There are those who view hip-hop as a commercial entity, and those who see hip-hop as a way of life. The latter is how Rob Jackson, a.k.a. Blue Black, looks at hip-hop culture in his own life. Jackson, who grew up in The Bronx, met fellow MC Asheru when they both lived in Charlottesville and they began recording together as The Unspoken Heard. The Heard released two CDs that were well received. While Asheru and Black have relocated to the D.C. area, they have landed some great gigs. Asheru has written the theme song for “The Boondocks” TV show now airing on the Cartoon Network, and also has a new mix-tape release, While You Were Sleeping, which is available online.
But Jackson is looking for more that is positive in his work than bling. Currently, he is working on an independent news, politics and music podcast called Free Mix Radio. It is the brainchild of Dr. Jared Ball, journalist, WPFW (Washington, D.C.) radio host and grassroots activist. Jackson describes the vision as a “parallel education” that happens alongside kids’ school education. He likens it to our own Music Resource Center, but on a broader scale. Part of the idea came from mix tapes, which for kids now are often more popular than the albums where the tunes originated. Jackson thought that a mix tape could involve not only independent music, but also independent news and information as well. Find it online at http://freemix radio.voxunion.com.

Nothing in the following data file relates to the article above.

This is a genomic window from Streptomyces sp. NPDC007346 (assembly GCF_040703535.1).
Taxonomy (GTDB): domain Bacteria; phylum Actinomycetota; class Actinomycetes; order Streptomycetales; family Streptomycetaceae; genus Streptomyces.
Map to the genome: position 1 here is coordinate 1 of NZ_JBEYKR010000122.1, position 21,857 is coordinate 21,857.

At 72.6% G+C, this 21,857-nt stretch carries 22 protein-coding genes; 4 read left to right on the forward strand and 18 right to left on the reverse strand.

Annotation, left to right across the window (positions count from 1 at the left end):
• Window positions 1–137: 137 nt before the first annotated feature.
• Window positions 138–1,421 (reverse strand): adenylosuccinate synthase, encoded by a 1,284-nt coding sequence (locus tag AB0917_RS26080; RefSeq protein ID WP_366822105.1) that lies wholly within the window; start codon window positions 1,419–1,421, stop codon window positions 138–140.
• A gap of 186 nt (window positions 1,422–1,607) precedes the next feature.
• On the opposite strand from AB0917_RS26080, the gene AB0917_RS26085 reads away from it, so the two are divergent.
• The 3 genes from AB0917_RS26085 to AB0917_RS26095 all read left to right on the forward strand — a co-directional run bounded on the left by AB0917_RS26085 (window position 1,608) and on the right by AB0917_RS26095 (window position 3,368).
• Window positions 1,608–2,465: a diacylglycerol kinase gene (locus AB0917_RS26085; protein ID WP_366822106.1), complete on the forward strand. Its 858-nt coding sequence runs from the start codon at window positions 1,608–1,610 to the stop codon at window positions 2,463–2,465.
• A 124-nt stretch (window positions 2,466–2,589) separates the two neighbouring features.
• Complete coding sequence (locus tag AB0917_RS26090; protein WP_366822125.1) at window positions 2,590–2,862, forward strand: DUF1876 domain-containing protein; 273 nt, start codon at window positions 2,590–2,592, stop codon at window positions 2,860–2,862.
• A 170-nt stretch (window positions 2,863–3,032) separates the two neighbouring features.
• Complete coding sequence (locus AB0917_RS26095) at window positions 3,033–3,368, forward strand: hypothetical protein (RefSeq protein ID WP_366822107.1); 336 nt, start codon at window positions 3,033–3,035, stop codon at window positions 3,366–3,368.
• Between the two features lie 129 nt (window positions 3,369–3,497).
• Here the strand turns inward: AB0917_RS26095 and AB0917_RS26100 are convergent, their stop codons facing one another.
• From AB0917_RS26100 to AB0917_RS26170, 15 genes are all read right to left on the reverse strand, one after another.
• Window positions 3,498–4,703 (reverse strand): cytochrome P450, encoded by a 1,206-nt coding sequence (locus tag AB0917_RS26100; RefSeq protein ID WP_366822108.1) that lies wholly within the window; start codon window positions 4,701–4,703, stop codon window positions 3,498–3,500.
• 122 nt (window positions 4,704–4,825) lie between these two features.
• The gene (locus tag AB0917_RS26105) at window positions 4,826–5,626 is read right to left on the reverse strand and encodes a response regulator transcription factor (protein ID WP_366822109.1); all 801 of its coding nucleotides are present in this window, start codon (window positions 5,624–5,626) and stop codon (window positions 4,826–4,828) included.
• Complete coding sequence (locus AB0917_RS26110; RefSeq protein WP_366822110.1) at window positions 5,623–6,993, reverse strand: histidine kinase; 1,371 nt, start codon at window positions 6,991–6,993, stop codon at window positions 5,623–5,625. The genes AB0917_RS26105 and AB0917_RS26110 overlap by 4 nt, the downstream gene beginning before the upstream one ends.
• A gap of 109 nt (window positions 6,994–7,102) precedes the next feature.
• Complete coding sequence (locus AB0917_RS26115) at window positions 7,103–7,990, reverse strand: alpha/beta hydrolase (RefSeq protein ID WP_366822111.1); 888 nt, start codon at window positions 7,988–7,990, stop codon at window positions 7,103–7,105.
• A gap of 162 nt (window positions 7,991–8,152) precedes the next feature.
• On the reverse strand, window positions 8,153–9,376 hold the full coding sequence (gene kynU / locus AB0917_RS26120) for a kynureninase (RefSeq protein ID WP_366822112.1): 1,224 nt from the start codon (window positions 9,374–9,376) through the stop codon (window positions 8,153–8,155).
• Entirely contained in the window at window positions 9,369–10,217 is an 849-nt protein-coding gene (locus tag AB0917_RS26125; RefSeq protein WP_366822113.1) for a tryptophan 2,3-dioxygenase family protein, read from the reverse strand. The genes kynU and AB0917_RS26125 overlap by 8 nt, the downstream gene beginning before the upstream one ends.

On the music side, Jackson says, “What I’m doing is working within the Free Mix Radio format to create a marketable alternative to the standard LP. Album sales are down and digital distribution has become king, so the idea is to embrace the change in music consumption and use our talents and time to create a new type of product that would be distributed like a podcast from a weblog.”
Also, kids have a lot more technology available to them than he did. Today, they are creating beats on their Macs, taking them home and coming back the next day with a finished product. Jackson sees the production of tunes as equally important as the consumption. While a kid can dream of being Jay-Z, it is just not that realistic, and Jackson sees the greater value in hip-hop as a system in which people consume, trade and produce culture as an end in itself.
On a less digital level, Bobby Read, who is well known locally as a fine producer of records, will release a CD with his own band Monkfish at Gravity Lounge this Thursday, June 29. Read, who also has another more personal production in the works, is known in front of the scenes as the reed player in Bruce Hornsby’s band. But Monkfish, which features some of the best musicians in the area, is playing all Read originals and will put on a great show of instrumental music.